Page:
Also, in New River Gorge, one of West Virginia’s newest national parks, a historic masonry grill has been restored near the Grand View Visitor Center.

Under legislation passed by Parliament in 2020, some of America’s most spectacular natural and historical symbols are being transformed, from the monuments on the east coast to the Grand Canyon and Yosemite in the west.

NS Great American outdoor act Over the next five years, up to $ 1.6 billion annually will be spent on major maintenance and repairs that have been postponed many times. According to the Ministry of Interior, the funds will go to important projects in national parks, forests, wildlife sanctuaries and recreation areas. It also includes funding tribal schools.

Some of the first funded projects are small projects that preserve historic buildings such as the New River Gorge’s grill and the marble walls of the Jefferson Memorial. But dozens of other projects are coming, some are more urgent than others.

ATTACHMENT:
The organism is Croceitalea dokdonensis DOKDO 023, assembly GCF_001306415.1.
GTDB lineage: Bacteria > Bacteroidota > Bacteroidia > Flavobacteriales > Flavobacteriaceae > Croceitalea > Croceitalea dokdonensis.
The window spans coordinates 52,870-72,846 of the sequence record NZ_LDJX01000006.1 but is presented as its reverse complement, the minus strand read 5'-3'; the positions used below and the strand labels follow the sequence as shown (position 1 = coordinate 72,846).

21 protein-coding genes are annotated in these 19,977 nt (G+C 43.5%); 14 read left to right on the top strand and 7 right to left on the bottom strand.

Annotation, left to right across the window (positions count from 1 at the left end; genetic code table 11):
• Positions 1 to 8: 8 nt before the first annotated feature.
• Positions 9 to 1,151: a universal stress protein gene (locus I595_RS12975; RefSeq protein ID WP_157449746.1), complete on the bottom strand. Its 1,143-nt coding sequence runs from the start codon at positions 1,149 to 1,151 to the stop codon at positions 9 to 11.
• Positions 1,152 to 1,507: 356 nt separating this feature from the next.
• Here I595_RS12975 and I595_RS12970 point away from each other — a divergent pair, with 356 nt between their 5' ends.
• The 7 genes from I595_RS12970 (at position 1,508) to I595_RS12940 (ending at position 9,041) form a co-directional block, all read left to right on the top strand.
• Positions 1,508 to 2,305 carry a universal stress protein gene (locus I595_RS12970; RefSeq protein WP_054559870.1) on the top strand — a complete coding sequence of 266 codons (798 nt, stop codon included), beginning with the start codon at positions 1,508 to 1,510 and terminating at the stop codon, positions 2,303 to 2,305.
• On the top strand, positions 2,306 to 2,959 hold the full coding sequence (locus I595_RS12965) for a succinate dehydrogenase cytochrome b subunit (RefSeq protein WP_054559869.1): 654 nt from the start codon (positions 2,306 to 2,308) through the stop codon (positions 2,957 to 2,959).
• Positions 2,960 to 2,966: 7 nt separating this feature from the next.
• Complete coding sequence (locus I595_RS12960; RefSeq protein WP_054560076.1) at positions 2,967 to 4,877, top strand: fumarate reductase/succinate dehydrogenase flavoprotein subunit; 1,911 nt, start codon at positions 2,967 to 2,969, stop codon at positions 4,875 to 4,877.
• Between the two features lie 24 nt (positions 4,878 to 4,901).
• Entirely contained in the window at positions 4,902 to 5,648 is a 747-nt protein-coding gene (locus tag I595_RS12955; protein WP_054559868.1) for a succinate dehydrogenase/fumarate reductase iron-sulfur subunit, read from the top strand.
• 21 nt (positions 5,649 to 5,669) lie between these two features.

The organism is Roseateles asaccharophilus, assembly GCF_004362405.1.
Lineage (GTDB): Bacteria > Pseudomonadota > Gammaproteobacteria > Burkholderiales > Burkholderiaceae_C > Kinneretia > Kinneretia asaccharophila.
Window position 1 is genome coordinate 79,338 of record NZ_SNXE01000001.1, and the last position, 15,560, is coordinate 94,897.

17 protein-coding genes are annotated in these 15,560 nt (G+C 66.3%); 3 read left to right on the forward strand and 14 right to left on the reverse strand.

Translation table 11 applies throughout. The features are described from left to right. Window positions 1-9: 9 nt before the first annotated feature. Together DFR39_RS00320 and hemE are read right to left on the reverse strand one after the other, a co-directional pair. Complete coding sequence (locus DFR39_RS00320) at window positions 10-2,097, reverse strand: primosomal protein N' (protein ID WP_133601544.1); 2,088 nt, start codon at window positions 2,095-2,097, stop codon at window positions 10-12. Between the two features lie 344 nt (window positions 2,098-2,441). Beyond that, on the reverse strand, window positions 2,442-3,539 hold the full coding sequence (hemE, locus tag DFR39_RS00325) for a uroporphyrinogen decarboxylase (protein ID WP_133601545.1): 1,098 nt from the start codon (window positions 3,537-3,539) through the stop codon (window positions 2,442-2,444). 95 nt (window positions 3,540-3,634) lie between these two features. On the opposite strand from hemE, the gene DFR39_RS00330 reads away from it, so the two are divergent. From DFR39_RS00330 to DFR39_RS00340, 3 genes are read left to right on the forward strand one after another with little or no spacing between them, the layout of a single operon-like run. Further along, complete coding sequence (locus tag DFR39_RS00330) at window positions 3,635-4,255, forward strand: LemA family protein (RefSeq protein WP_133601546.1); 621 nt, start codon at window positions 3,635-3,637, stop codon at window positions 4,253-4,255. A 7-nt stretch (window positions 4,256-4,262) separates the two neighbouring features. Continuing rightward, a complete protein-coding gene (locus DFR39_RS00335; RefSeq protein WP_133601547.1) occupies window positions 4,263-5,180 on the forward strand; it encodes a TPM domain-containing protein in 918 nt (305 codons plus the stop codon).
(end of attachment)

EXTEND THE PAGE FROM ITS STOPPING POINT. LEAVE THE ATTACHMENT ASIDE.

In Puerto Rico, there are plans to stabilize cliffs eroded by wind, rain and waves at the San Juan National Historic Site to prevent rocks from falling on the popular recreation trails below.

Another project will repair the broken left abutment of a 146-year-old masonry dam on the Potomac River in the Chesapeake & Ohio Canal National Historical Park to “prevent the loss of life” due to the sudden release of water.

The Grand Canyon is lined with huge Swiss Chalet-style buildings with oversized balconies, windows and eaves for upgrades. This encodes the currently vacant structure and stabilizes it while the park determines the best use.